Tress and I decided to cook some bak kut teh for this week’s lunches so yesterday arvo was a big cookout as I did the BKT on the pressure cooker, did a big pot of stir dry cabbage on a second pot, and cooked brown rice in the rice cooker. All dishes packed away in the freezer and washing done, we finally settled in to get ready for the start of the working week again.

This morning as I jumped online to get tickets for Hawks’ semi-final against Melbourne this Friday, I wondered about what lies ahead. September can fly past in a blur if your team is involved in the finals and stays a bit.

As Tress and I talked about going home to be with her mum in cup week and I read my cousin Joanne’s FB posts about her late mum (my aunt who died over a week ago), I’m grateful for a blurringly quick passing September but I’m also restless about my inability to cross that threshold to do more for Him, with the increasingly less time I now have. I get nervous for a different reason when that happens. Unlike football, there is no next year/season to provide hope fpr comfort. I should therefore be even more nervous, than footy fans get in September.

James Cook and the Bible


I’ve just picked up Meredith Lake’s “The Bible in Australia – A Cultural History” and it has been fascinating. It sounds like a strong contender for the best book I’d read this year.

Cook’s journal on the Endeavour proved to be more than just a record of his voyages and “conquests”. It became a catalyst for someone like William Carey who went on to do great missionary work in India. The Bible was such a central drive for tremendous long term impact, that it is little wonder efforts to tear it down, are consistently strong.

Maybe, there in an undertone to anti-Christian thoughts and action, that underpinned recent denouncements of Cook. If his life, work and activities incorporated the Bible in such a central way, denouncing him could well tear that piece down too.

 

Grey Melbourne and grim news from Klang


The calendar says winter is over and today’s the third day of spring. God’s creation however, not the calendar, dictates the weather; it was still very cold over the weekend. And grey too.

Tress and I went to a local pub styled restaurant just across the road from the station on Friday night. We had a good dinner, wound down the week and chatted. We then went home and having had a long busy week, we were both tired and the good feed set us up for a quiet night to sleep early and recharge our batteries.

I had trouble sleeping however, and some-time in the middle of the night, Tress let out a small “oh no”. Kuan Kuan – wife of Henry, my “7th” chek, had passed away in a hospital in Malaysia. She was operated on earlier in the week, for colon cancer. The operation was a bit more involved than expected but she was expected to make good recovery. Her passing was, therefore, a shock and we took the rest of the weekend to digest the news.
The grey weekend probably reflected our mood from then on. LBJ had his grooming session early on Sat, and we pottered around and when he was finished, Tress and I trekked east to Ringwood where I was strapped in for my now monthly plasma donation.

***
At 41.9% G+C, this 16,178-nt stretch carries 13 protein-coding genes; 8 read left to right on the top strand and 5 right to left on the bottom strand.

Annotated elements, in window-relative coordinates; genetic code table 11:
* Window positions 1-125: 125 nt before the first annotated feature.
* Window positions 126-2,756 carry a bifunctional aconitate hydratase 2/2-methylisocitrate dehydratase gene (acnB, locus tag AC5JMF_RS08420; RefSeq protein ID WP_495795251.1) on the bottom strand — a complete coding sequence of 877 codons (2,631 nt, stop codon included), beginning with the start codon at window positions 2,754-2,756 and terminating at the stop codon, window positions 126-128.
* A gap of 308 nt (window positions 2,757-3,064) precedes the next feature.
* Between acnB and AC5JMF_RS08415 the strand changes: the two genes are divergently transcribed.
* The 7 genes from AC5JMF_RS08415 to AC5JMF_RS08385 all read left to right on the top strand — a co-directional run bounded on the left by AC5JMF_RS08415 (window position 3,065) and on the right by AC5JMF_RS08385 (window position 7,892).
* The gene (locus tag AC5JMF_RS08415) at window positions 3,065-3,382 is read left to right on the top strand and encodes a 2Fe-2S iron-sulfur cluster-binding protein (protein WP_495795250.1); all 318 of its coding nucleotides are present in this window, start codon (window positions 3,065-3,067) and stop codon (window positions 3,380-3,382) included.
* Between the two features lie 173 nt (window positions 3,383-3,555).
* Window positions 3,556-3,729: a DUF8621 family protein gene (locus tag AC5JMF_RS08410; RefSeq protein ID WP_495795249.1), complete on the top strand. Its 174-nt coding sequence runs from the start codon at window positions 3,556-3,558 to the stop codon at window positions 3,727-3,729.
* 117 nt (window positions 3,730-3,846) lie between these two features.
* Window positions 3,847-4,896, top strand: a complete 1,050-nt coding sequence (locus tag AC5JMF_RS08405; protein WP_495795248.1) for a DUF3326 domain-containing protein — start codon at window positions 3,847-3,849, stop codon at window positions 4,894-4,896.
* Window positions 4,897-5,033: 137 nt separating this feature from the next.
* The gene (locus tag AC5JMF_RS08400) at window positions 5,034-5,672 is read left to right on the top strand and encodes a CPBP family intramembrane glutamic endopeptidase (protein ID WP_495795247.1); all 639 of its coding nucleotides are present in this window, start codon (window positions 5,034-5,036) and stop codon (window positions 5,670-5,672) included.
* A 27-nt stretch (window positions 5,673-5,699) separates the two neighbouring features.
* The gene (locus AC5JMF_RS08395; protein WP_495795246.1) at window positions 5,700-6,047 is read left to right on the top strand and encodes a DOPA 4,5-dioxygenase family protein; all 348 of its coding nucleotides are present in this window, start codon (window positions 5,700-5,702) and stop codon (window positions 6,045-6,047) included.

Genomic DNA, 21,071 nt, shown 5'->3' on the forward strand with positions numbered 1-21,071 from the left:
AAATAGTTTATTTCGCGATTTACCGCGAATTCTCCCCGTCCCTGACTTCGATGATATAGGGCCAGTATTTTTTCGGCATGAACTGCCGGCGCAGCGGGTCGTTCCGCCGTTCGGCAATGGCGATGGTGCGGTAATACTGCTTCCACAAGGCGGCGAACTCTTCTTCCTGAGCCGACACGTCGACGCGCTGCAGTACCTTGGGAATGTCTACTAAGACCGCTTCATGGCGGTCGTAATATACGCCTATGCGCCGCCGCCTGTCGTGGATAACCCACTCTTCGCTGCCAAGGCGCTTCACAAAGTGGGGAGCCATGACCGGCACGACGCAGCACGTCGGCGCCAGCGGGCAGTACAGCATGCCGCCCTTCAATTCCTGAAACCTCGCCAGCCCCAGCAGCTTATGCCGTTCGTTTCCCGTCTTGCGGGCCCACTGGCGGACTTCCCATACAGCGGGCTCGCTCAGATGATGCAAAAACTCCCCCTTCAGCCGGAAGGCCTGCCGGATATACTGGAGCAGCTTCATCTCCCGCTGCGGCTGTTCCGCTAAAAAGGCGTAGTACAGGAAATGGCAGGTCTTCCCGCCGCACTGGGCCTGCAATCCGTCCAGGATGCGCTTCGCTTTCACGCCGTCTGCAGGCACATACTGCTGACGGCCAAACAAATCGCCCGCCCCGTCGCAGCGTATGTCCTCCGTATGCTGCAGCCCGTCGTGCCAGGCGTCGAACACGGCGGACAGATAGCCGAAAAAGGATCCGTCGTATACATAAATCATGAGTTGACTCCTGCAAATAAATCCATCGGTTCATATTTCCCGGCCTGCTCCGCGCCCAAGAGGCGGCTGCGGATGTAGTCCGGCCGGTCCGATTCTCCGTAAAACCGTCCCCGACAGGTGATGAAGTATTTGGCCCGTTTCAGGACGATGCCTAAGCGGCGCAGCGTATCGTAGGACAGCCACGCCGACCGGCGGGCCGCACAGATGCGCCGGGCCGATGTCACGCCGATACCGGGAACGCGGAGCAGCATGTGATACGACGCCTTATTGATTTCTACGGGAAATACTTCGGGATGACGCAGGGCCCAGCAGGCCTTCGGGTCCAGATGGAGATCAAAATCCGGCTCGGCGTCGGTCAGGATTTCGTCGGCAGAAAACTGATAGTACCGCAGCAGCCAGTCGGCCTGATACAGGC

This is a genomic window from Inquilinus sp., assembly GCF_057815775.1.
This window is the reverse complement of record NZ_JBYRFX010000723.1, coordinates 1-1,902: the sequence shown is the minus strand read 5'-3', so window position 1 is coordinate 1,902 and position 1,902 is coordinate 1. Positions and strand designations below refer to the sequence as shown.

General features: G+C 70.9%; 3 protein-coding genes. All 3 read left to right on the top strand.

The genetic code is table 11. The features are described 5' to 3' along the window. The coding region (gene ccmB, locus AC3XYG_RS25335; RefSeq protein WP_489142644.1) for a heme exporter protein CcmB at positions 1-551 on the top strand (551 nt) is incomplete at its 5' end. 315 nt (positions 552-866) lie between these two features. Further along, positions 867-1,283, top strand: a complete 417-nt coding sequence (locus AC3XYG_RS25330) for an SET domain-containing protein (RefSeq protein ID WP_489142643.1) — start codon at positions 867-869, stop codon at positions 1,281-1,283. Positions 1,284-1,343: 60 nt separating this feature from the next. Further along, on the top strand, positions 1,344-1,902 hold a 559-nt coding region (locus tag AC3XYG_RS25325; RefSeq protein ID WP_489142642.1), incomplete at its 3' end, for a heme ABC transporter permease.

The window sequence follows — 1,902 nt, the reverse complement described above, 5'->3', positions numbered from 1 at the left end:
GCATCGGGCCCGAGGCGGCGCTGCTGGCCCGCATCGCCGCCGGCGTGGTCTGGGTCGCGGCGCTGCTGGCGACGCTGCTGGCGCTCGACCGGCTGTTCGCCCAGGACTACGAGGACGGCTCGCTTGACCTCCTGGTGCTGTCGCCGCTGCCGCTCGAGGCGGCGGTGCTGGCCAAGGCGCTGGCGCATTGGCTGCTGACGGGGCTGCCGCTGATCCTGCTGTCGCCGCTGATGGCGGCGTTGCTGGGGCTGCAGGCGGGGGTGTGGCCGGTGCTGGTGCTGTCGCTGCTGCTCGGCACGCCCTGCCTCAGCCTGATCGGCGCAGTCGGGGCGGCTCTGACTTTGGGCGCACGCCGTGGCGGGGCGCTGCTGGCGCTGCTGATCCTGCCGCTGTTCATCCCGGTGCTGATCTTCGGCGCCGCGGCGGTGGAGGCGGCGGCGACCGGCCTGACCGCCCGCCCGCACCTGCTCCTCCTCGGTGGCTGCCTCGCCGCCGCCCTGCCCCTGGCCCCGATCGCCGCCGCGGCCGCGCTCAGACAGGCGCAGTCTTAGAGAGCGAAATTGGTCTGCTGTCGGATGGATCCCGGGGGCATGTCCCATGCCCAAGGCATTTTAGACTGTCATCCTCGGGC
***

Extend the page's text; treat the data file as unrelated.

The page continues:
We had planned to cook a pork rib congee and had wanted to get to an Asian butcher for the ribs. So on the way back from the Red Cross in Ringwood, we decided to drop in the new Glen again. We were there some weeks ago and the ribs we picked up from the Asian butcher was pretty good. We shopped there, then had lunch in the very busy food area in the same building, before coming home and prepping the ribs and other shopping we had done.

We then went for an appointment to see my optometrist, my vision having had occasional less than 100%. While prepping the ribs however, Kiddo rang on occasion of it having been father’s day yesterday. We chatted for a little bit before we head off for my appointment. My vision was only slightly worse and the very honest optometrist said he didn’t think I needed new glasses so we came back.

Tress had been busy prepping to lead the discussion this week and she also kept up with her make belief ghost buster role on imaginative creatures residing mainly on her mobile phone. So through the weekend, she alternated between those two tasks.

Later that Sat night, we went and saw the new movie that was latest hit. “Crazy Rich Asians” was the first mainstream Hollywood all-Asian cast feature film and it was shot in Malaysia and Singapore. Those factors made many of our friends catch the movie and to our surprise, when we went to our seats, we found ourselves seated next to John and his wife Siew. John is Henry’s cousin and he recently vacated the Board of an NFP, which I stepped into. So the coincidences were a bit creepy.

The movie was a lot of fun but other than those features which made it special, it was pretty ordinary stuff. Movies in Melbourne can be expensive on weekends and that feature on a Saturday night was more than $40. As an occasional treat it was fine.

On Sunday it remained wet and cold and St Alf’s had Andy and Mif Little back from MAF in Mareeba. Andy spoke on Colossians 3 and his simple message of keeping our minds on things of God as a means to doing all things as though we’re doing it for Christ, made a lot of sense. It is something I have to try harder at. With help from the third person of the godhead, of course.
After lunch at our usual place, we did a bit more grocery shopping and had coffee, after which we bumped into Barry and Patricia, whom we haven’t met for a while. Their daughter Stephanie is almost as tall as Patricia now and it was good to see them again.

Back home later that arvo, I cooked the congee, packed them away for the week’s lunches, did a minimalist vacuum, and Tress built up her discussion notes and the hunt in her parallel universe. We then put our feet up to watch some tele and caught up again on social media, refreshing our updates on the sad news around my “7 Chim”. She was a beautiful person in all sense, but life is fleeting and often appears bewilderingly senseless, if viewed from other than who God is and what he’s doing.